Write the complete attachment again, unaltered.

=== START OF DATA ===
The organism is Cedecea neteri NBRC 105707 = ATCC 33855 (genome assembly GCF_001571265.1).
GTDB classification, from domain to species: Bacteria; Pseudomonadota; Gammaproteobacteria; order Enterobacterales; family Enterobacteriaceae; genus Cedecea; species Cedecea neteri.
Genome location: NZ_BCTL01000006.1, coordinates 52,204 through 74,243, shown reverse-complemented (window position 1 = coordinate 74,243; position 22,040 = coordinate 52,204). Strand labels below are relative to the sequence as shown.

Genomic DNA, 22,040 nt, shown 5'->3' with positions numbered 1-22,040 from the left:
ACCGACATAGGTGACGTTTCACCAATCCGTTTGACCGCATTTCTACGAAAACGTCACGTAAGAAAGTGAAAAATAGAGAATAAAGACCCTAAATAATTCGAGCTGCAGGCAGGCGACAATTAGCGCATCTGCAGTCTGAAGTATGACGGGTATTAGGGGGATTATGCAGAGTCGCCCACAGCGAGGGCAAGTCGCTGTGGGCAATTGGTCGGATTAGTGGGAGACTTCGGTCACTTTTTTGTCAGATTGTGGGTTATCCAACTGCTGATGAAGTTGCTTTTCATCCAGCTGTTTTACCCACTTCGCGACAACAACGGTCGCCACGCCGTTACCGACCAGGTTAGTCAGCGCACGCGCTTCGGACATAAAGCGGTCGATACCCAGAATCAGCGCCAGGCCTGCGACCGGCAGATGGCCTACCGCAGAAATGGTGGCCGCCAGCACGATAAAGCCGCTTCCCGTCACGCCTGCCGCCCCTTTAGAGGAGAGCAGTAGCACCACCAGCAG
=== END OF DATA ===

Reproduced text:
The organism is Cedecea neteri NBRC 105707 = ATCC 33855 (genome assembly GCF_001571265.1).
GTDB classification, from domain to species: Bacteria; Pseudomonadota; Gammaproteobacteria; order Enterobacterales; family Enterobacteriaceae; genus Cedecea; species Cedecea neteri.
Genome location: NZ_BCTL01000006.1, coordinates 52,204 through 74,243, shown reverse-complemented (window position 1 = coordinate 74,243; position 22,040 = coordinate 52,204). Strand labels below are relative to the sequence as shown.

Genomic DNA, 22,040 nt, shown 5'->3' with positions numbered 1-22,040 from the left:
ACCGACATAGGTGACGTTTCACCAATCCGTTTGACCGCATTTCTACGAAAACGTCACGTAAGAAAGTGAAAAATAGAGAATAAAGACCCTAAATAATTCGAGCTGCAGGCAGGCGACAATTAGCGCATCTGCAGTCTGAAGTATGACGGGTATTAGGGGGATTATGCAGAGTCGCCCACAGCGAGGGCAAGTCGCTGTGGGCAATTGGTCGGATTAGTGGGAGACTTCGGTCACTTTTTTGTCAGATTGTGGGTTATCCAACTGCTGATGAAGTTGCTTTTCATCCAGCTGTTTTACCCACTTCGCGACAACAACGGTCGCCACGCCGTTACCGACCAGGTTAGTCAGCGCACGCGCTTCGGACATAAAGCGGTCGATACCCAGAATCAGCGCCAGGCCTGCGACCGGCAGATGGCCTACCGCAGAAATGGTGGCCGCCAGCACGATAAAGCCGCTTCCCGTCACGCCTGCCGCCCCTTTAGAGGAGAGCAGTAGCACCACCAGCAG